As I tidy up the kitchen as my last home task of the evening, I get a good view of my little flock of chickens down by their coop, chasing a few last bugs. Clearly they aren’t ready to be tucked in just yet. The horses are visible just on the other side of the barn, having been given their freedom for the night, and sometimes Charlie the Calf comes wandering into the barn yard for a drink of water or maybe thinking I’ll give her one more little scoop of calf creep.
The sky turns orange then pink then lavender as the shadow of our little ridge is cast further and further east, until the last little bit of sunlit prairie has been covered in the comfort of evening shadow.
What a peaceful sight.
I love my little jaunt down to the chicken coop to do the very last of my chores for the day. Pearl comes with me, since she takes her chicken chores very seriously, and usually one or more of the cats run down to the coop with me as well. With an actual pounding of little feet, Yellow Cat (who probably slept all day until five minutes ago) races by, then Grey Cat (who probably worked all day), tearing around, then stopping suddenly and staring at absolutely nothing in the uncanny way cats do.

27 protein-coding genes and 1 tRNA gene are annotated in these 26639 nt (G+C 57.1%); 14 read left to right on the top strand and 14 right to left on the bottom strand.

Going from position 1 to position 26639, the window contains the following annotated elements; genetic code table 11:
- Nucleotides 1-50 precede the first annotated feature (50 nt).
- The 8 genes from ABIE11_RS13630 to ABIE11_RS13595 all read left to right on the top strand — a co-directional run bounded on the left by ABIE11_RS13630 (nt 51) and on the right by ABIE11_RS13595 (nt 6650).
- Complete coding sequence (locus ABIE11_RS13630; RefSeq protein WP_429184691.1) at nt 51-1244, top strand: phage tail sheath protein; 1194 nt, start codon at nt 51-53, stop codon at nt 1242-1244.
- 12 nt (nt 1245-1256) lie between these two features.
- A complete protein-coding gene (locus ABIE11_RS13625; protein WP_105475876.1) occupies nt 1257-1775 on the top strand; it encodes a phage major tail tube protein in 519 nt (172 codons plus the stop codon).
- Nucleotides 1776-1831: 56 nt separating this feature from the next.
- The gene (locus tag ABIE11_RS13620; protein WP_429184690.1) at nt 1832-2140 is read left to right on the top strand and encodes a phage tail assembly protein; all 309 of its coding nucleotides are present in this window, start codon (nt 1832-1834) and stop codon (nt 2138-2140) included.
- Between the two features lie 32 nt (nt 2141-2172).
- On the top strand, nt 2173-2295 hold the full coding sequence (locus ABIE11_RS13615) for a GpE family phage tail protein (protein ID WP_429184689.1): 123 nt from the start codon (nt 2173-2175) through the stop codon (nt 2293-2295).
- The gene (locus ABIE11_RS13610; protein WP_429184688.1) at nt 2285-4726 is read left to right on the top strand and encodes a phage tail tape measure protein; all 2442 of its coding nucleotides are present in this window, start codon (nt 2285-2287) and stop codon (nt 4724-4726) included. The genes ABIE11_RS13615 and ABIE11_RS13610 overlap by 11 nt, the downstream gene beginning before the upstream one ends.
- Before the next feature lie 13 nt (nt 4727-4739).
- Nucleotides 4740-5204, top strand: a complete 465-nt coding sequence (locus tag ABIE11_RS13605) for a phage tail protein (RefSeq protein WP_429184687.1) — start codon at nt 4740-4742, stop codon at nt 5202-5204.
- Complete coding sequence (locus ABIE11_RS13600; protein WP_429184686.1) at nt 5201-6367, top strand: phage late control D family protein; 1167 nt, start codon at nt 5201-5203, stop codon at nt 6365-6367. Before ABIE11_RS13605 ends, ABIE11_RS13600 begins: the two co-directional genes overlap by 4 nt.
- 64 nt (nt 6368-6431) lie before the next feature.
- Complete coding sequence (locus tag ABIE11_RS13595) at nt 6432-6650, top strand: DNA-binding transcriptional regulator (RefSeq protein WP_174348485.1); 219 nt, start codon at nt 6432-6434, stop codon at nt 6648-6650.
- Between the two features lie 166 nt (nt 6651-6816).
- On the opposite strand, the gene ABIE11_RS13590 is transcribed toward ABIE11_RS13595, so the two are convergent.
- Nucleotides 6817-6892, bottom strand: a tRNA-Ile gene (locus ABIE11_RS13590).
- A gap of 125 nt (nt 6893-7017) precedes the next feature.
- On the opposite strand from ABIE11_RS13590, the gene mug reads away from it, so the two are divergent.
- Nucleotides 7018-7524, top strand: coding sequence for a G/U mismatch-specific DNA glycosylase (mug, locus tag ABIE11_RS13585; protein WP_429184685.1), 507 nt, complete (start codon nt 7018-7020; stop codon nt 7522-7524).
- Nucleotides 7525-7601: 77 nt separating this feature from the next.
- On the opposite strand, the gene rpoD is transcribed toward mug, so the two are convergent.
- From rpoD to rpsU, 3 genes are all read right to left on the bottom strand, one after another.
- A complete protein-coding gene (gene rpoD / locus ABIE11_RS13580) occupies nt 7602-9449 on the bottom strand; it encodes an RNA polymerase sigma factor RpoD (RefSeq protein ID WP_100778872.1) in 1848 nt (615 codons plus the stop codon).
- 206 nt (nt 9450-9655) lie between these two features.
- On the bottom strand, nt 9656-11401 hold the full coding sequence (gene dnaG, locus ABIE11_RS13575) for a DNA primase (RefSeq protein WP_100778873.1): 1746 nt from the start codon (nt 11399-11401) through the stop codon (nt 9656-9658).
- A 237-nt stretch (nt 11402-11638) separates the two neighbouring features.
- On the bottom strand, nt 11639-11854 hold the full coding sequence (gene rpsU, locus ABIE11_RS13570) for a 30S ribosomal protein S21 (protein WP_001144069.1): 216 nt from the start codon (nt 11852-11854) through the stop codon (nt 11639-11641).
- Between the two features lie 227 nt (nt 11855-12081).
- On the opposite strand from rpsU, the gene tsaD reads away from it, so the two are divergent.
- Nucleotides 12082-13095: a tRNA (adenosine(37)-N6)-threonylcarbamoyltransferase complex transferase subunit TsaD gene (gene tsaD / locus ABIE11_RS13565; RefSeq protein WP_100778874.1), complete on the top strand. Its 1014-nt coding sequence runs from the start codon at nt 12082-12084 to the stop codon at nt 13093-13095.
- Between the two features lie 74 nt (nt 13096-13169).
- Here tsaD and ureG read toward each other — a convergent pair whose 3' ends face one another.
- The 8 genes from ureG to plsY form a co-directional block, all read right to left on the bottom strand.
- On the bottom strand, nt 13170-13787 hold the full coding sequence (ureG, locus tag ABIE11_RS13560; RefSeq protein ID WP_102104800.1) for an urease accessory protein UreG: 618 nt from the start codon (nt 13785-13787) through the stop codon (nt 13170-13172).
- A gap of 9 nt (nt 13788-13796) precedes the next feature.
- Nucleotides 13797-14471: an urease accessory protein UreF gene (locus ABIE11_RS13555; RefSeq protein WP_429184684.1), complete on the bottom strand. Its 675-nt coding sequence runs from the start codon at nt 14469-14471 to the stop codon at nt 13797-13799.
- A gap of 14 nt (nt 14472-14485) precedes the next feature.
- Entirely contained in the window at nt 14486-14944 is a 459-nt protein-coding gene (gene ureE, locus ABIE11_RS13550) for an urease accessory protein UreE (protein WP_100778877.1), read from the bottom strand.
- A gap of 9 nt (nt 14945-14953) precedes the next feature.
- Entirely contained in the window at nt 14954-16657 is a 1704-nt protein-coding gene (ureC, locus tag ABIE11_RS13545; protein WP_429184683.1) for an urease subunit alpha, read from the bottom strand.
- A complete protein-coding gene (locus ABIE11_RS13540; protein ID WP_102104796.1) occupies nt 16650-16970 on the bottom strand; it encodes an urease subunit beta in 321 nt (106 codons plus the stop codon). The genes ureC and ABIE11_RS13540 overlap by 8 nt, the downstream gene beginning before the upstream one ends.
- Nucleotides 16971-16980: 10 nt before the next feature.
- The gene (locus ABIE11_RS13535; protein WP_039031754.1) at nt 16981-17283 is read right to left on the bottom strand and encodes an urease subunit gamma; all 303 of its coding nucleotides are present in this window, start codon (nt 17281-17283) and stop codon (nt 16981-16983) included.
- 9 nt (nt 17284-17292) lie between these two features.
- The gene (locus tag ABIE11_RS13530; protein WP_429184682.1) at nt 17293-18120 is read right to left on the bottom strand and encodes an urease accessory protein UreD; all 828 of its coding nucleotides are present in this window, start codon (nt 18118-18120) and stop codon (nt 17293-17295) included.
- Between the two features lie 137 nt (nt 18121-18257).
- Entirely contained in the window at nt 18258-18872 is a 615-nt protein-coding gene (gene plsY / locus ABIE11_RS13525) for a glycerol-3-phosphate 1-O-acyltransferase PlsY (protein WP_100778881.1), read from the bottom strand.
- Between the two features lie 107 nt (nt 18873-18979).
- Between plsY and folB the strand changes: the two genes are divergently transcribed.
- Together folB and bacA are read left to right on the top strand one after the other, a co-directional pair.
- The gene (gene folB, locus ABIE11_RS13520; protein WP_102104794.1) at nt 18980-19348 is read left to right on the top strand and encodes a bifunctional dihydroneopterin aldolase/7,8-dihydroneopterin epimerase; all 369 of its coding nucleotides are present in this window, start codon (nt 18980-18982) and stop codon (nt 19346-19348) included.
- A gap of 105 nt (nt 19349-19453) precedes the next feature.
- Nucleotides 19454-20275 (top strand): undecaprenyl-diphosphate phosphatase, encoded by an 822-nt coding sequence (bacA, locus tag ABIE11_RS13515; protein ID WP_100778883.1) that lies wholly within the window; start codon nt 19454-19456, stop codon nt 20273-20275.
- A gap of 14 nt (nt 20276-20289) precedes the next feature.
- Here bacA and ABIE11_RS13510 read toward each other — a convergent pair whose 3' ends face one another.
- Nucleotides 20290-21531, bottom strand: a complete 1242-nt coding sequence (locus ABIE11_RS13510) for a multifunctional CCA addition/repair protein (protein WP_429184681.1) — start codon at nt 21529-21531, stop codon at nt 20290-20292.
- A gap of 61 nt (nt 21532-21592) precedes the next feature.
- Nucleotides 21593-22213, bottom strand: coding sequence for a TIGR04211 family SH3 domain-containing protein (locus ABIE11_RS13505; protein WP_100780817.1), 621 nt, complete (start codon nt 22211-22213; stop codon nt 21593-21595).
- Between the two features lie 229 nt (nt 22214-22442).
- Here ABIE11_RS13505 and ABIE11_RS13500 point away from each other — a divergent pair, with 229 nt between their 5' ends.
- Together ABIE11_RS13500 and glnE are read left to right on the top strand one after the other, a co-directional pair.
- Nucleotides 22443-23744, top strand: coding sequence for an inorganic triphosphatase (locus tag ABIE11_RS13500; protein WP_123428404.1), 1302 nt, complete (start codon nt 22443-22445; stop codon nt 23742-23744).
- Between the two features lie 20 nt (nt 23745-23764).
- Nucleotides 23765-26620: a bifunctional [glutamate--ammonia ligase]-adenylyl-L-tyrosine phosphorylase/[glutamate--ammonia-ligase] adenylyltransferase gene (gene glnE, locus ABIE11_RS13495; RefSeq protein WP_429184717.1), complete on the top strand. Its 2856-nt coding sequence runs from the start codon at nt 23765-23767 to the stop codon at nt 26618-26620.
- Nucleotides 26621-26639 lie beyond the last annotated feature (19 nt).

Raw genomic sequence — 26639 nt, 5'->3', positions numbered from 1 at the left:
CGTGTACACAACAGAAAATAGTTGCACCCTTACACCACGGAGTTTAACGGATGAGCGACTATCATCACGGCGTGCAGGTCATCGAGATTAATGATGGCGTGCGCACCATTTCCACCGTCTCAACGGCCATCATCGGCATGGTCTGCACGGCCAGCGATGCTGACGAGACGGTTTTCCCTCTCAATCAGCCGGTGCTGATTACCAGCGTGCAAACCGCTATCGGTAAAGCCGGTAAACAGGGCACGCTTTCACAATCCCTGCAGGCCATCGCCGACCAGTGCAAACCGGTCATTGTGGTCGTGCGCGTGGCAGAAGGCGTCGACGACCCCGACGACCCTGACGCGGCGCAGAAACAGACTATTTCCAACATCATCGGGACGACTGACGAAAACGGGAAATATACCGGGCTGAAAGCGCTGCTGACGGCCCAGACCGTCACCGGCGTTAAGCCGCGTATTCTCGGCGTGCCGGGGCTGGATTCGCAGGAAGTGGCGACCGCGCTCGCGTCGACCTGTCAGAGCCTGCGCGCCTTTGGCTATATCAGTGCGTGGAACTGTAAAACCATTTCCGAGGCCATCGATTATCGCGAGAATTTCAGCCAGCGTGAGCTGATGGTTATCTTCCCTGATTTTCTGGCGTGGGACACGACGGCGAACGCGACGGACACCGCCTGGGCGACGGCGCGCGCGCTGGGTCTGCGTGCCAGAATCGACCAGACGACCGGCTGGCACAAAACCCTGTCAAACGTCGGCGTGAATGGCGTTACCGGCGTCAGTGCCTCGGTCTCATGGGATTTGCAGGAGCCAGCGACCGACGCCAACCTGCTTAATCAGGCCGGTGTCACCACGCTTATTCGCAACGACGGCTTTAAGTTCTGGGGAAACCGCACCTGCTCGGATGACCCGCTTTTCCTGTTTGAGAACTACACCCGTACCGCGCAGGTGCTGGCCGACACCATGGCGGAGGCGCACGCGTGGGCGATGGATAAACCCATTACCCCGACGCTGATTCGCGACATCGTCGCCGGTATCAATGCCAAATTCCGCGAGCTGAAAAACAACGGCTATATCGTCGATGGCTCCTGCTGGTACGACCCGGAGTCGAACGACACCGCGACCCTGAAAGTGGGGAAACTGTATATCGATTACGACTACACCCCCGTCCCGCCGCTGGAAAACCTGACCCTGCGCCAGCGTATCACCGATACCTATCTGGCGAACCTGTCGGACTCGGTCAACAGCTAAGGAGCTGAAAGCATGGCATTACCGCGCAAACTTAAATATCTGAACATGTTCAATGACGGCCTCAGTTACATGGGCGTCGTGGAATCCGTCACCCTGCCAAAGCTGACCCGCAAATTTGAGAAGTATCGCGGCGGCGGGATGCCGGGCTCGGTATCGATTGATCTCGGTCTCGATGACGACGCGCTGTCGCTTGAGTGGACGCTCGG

The chickens chatter contentedly amongst themselves and maybe greet me quietly when I come in to make sure everyone is accounted for. Yep, there’s Amelia, and Alice, and Audrey, and Goldie, and Little Red, Little Red, Little Red, and Little Red. And seven black chickens, including Henrietta, the only one who gets a name because she looks like a vulture. I close the coop windows or open them a crack, depending on the evening temps, and scratch one or two of the friendly birds on their backs before collecting my egg basket and closing the girls in for the night.
Pearl reluctantly joins me on the little walk back up to the house. The cats run and pounce on each other, occasionally scrapping and working out a few feminine feline differences. Rocket the Horse says something sarcastic to Jargon the Horse, or maybe that was Chip putting Rocket in his place.
And everything is still. I love an evening on the rim of the prairie. A distant coyote yelps. A nighthawk calls out high up and out of sight. Maybe there’s the soft roar of the nighthawk’s wings as he swoops and dives. The warmth of the last days of summer melts away and cool night breezes shift around gently, resiny, fresh, and sweet.
This is home.